Logic and the Quest for Metaphysical Truths

I am finding that logic doesn't help us much at all in the quest for metaphysical truths.

We use logic in the service of our faith. It is not the reverse. Logic does not lead to God, for instance. What we believe about God (which is prior) leads us to our view of logic (which is posterior).

Take for instance this valid modus ponens:

If (P) Elvis is dead then (Q) Bush is the president of the USA.

P: Elvis is dead.

.: Q: Bush is the president of the USA.

This conclusion is not only true, but it follows from this valid argument.

But the question here is whether the first premise is a non-sequitur. What is the connection between Elvis being dead and Bush being the president? How do we decide if someone says that's what he believes because of a dream he had or that God makes the connection? What then? How do you use reason to deny this? [To see the problems of informal fallacies when applied to metaphysical truths see here.]

And what do you say to the pantheist who will choke out a koan in response to any of your logical questions?

And what can a theist say to the atheist who believes logic is biologically based? There's no logic that can change his mind if he has different presuppositions, just like there is no logic that can change a theistic mind either.

What one thinks about logic is a worldview issue. When a theist uses his view of logic to defend the existence of his God all he's doing is spelling out the implications of his worldview when it comes to logic.

In essence what he's saying is that if his God exists, then this is how a theist should view logic.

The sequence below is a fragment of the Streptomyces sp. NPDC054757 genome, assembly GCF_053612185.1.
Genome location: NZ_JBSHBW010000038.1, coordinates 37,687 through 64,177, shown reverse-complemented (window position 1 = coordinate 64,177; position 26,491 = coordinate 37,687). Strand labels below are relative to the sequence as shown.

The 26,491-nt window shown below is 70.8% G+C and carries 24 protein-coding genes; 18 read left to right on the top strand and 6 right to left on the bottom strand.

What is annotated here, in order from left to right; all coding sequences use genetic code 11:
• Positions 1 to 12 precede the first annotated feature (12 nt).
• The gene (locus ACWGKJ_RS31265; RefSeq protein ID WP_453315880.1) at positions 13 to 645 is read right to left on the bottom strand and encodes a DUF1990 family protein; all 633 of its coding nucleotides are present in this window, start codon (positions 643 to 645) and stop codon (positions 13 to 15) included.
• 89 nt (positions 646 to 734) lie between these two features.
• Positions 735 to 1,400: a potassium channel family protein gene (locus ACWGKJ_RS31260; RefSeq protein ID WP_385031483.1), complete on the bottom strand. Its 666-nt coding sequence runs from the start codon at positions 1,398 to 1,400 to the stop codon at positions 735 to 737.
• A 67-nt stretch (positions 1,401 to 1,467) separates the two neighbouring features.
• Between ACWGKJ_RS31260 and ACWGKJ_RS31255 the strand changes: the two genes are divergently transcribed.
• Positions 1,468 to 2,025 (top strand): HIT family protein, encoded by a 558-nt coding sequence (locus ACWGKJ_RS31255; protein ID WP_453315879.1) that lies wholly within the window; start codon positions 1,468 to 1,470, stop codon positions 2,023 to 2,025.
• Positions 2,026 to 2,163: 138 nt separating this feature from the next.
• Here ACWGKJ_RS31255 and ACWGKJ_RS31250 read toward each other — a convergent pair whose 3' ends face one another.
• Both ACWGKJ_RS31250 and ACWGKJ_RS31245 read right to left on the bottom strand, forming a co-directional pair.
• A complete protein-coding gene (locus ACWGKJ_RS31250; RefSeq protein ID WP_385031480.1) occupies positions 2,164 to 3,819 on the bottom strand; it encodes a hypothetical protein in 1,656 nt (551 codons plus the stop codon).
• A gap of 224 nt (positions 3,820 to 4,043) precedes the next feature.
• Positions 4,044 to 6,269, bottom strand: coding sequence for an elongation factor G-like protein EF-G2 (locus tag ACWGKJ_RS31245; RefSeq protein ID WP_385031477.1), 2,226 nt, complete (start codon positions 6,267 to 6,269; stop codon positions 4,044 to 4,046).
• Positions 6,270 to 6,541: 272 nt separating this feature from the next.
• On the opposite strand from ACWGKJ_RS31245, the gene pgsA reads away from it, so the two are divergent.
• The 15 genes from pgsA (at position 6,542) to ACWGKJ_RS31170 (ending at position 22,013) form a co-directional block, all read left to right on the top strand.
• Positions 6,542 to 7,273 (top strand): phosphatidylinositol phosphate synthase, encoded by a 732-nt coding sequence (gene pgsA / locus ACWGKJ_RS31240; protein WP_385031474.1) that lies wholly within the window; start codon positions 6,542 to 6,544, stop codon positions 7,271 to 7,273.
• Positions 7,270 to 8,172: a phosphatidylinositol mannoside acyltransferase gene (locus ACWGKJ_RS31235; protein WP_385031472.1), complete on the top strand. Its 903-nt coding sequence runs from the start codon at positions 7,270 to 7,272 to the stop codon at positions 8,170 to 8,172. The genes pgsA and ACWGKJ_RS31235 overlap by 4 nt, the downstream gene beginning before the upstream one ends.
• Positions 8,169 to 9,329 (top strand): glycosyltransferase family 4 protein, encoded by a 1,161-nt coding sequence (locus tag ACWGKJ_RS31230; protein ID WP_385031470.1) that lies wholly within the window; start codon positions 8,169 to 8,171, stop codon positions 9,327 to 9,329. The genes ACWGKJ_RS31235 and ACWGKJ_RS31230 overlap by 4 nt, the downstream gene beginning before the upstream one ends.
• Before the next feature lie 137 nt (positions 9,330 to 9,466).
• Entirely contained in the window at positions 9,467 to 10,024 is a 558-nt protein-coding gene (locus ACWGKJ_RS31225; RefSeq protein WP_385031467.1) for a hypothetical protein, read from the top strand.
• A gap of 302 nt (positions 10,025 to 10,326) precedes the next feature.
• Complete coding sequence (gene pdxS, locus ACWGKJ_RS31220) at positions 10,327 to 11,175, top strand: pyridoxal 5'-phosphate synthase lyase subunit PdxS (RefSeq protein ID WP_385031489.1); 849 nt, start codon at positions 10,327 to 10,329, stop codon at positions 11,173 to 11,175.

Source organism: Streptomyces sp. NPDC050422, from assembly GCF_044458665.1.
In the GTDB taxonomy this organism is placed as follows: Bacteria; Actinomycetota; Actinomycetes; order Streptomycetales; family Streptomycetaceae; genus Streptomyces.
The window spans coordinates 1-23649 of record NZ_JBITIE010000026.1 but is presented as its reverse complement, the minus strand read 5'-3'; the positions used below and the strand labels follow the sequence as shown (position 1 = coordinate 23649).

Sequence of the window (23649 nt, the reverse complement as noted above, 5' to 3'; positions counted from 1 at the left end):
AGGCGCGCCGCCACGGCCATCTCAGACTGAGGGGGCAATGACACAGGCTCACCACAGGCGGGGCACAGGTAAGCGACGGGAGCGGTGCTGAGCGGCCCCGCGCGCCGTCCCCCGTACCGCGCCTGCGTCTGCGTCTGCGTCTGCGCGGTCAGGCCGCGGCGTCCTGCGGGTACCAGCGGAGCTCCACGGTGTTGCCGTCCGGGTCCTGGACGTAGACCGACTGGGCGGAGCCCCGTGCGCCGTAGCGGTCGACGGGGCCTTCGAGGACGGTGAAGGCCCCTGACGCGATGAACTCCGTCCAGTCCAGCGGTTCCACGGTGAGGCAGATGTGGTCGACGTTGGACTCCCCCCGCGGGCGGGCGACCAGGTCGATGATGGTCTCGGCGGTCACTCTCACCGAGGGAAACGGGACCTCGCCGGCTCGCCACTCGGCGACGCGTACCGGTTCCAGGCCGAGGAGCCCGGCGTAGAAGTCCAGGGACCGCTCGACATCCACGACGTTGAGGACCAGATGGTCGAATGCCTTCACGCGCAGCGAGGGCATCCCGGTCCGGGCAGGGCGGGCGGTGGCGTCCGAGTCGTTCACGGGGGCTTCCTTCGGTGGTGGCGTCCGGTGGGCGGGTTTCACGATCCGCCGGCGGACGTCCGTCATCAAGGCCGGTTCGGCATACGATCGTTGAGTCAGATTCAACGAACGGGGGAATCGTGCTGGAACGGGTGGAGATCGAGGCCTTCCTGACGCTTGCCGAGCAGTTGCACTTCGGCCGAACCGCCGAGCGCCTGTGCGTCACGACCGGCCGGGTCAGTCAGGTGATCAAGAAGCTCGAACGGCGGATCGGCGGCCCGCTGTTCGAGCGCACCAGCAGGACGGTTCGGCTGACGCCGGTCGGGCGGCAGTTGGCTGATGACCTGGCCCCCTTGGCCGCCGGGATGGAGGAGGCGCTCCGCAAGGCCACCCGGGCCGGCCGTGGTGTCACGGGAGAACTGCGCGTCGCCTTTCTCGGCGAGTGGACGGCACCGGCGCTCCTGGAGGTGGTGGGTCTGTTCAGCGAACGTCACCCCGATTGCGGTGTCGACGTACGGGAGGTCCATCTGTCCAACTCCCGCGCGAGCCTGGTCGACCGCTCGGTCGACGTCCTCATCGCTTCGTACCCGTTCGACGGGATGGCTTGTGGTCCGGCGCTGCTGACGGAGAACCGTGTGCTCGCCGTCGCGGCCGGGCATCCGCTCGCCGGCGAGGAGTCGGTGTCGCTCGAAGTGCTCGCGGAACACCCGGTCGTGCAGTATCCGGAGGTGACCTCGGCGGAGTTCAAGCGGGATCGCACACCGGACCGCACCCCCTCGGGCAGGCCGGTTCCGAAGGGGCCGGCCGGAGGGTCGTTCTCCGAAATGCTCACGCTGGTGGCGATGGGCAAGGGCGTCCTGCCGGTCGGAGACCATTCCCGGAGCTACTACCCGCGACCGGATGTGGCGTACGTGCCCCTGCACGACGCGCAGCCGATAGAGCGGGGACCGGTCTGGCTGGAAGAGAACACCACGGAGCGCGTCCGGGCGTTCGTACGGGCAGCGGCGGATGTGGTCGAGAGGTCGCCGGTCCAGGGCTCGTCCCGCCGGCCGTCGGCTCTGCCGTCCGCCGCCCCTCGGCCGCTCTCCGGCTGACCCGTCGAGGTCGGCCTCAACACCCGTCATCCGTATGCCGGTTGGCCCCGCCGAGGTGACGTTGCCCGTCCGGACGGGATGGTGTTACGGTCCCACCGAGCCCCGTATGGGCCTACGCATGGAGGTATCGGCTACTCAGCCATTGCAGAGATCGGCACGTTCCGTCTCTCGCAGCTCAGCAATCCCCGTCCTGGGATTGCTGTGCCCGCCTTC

If God is everything (pantheism) or if there is no God at all (atheism), then logic is viewed differently, that's all.

So the real question is as exbeliever has posed: what is the reason for believing in God in the first place? Because it all hinges on whether or not God exists, and if he does, what he's like.

My particular attack on religious faith is to consider how we gained our presuppositions in the first place. We do so because of when and where we were born; an "accident of birth," or and "accident of geography." Go here and scroll down to the Outsider Test, to see for yourselves. This is the biggest background factor of all when it comes to religious faith..when and where we were born. So basically the theist is using an "accident of birth" to adopt his view of God (which is prior), and then arguing that logic leads him to believe in God (which is secondary), and that's it. So there is no significant way that the theist can use his view about logic (which is posterior) to show his God exists (which is prior). The cart is before the horse here. The truth of the matter is that the whole reason he defends his belief in God, and subsequently logic, is because of an "accident of birth."

In my opinion the Outsider Test leads me to agnosticism, and agnosticism leads inexorably to atheism.